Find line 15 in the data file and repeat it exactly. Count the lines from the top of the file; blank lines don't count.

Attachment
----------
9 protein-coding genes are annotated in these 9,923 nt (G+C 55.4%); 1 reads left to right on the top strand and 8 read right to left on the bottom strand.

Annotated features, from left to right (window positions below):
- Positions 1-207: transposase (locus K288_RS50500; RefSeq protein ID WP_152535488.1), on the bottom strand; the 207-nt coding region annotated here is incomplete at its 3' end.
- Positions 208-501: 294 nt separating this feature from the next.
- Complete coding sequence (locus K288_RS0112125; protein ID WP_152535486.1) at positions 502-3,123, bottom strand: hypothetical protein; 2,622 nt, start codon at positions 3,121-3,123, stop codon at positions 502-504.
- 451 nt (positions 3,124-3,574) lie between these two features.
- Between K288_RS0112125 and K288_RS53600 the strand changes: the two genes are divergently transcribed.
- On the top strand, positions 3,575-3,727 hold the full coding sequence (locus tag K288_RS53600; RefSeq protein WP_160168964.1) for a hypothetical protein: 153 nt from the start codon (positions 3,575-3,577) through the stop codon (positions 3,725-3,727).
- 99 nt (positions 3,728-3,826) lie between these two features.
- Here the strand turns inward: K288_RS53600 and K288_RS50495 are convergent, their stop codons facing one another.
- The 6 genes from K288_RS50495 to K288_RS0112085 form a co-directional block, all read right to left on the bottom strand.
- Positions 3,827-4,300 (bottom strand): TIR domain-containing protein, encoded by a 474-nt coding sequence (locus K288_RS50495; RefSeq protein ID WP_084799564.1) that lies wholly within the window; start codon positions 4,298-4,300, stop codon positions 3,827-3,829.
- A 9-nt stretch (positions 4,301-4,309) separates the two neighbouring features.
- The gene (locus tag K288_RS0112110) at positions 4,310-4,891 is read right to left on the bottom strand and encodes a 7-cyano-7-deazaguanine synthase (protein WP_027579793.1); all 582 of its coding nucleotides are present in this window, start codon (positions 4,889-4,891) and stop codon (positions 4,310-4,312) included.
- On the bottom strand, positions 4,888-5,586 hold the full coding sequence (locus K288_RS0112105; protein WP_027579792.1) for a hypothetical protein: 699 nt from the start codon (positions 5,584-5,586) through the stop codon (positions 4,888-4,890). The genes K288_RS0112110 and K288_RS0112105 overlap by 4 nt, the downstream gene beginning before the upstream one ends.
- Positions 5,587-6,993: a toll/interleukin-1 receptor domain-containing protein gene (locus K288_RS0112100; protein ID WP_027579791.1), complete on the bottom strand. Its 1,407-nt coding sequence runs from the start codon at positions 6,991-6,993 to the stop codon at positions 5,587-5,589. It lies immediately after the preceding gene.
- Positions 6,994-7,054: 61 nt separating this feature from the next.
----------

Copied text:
- On the bottom strand, positions 4,888-5,586 hold the full coding sequence (locus K288_RS0112105; protein WP_027579792.1) for a hypothetical protein: 699 nt from the start codon (positions 5,584-5,586) through the stop codon (positions 4,888-4,890). The genes K288_RS0112110 and K288_RS0112105 overlap by 4 nt, the downstream gene beginning before the upstream one ends.